The African Union, whose members decided three years ago not to honor an arrest warrant for Sudan’s president, Omar Hassan al-Bashir, has been forced to find a new site for its regional summit in July after the small southern African nation of Malawi said it would refuse entry to the Sudanese leader. Bashir is wanted … Read more

Rights Violations Tarnish Democracy in South Asia

Cooks at the Tharanikulam Ganesh School in Vavunya, Sri Lanka

The mind-numbing daily reports of death and destruction in Afghanistan and Pakistan obscure a larger issue: the prevalence of political and ethnic violence across South Asia, a region dominated by India that includes Nepal, Sri Lanka, Bangladesh, the Maldives and Bhutan. Recently, the publication of two annual global reports on human rights – from the … Read more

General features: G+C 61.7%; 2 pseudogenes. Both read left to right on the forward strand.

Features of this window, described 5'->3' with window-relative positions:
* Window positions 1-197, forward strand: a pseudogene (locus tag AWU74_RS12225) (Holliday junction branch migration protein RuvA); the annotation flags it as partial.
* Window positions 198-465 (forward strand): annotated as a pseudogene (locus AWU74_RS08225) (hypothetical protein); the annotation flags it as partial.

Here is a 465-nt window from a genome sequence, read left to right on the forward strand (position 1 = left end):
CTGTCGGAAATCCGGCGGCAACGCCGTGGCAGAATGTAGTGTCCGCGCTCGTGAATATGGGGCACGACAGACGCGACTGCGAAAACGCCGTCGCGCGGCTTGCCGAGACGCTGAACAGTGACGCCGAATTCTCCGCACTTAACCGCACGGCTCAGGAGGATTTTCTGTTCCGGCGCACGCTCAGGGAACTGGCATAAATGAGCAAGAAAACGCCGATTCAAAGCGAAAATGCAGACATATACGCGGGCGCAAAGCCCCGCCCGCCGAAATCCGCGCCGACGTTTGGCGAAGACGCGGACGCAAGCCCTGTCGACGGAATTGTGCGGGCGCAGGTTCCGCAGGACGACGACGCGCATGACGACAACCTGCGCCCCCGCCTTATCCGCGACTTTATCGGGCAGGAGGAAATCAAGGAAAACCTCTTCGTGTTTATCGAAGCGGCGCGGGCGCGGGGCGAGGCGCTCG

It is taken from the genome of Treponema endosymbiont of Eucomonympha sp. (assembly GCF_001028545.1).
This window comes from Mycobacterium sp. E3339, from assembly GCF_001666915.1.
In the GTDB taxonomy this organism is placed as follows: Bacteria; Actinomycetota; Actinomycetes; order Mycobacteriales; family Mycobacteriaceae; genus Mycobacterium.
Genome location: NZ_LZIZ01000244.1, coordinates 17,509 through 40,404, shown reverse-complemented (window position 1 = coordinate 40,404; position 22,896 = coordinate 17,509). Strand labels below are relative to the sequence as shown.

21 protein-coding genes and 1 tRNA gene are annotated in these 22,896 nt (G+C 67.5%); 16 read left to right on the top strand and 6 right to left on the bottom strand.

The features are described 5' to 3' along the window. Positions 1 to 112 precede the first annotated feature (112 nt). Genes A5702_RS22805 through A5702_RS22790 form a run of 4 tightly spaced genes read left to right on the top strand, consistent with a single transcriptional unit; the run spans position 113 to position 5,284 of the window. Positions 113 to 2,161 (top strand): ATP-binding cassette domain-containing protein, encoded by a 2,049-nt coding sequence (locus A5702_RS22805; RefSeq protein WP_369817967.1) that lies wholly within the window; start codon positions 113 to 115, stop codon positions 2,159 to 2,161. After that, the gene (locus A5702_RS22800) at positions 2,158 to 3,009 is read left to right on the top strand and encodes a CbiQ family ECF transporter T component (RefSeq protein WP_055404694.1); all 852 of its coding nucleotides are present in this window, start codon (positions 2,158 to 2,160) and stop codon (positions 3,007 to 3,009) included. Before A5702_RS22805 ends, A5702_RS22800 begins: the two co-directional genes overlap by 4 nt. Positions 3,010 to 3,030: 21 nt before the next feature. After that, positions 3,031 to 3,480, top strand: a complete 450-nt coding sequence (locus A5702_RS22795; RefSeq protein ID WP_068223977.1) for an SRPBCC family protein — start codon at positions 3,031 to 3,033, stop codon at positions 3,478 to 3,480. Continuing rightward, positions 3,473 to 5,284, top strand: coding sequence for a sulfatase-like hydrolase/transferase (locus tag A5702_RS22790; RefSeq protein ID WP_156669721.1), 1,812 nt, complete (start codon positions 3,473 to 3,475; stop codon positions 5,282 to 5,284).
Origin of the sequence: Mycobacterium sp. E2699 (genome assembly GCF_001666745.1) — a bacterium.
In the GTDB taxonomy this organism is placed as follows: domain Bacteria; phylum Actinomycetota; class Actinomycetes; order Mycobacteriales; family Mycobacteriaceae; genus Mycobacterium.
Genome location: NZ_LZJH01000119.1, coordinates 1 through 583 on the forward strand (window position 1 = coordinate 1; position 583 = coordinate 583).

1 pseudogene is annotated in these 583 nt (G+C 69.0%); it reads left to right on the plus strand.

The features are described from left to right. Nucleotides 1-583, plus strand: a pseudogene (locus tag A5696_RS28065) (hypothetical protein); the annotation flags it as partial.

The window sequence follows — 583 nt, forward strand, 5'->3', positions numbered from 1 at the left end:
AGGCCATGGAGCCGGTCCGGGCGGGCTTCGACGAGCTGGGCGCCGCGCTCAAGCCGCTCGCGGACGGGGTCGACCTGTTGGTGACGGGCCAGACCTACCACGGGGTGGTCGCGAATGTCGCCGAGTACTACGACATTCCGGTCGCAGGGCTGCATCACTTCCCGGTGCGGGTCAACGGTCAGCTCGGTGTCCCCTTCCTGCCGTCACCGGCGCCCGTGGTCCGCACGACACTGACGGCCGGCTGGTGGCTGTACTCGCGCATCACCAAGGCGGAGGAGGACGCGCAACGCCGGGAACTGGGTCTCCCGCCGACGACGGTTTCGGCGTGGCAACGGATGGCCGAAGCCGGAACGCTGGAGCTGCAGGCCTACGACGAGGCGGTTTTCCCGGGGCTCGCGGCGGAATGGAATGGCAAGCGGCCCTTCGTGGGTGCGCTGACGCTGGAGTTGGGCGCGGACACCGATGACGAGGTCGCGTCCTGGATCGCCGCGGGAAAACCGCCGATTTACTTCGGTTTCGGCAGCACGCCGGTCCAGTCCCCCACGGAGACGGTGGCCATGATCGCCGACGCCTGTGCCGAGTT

Five Countries Hold Back Success at Meeting Child Mortality Goal

Nepal Mother

  As the annual stocktaking on the progress of the Millennium Development Goals begins ahead of the next General Assembly session, there has been good news about the reduction in deaths of infants and children under age 5. But bright spots on the global map are not enough to ensure that Goal 4 can be … Read more

A Top Economist Faults UNDP for Outmoded Policies

UNDP literacy program

In a broadside against the United Nations Development Program, Jagdish Bhagwati, professor of economics at Columbia University and an adviser to the government of India and numerous international bodies, argues that the UN’s premier agency has declined in staff quality as it clings to outdated policies that actually harm poor countries. At the heart of … Read more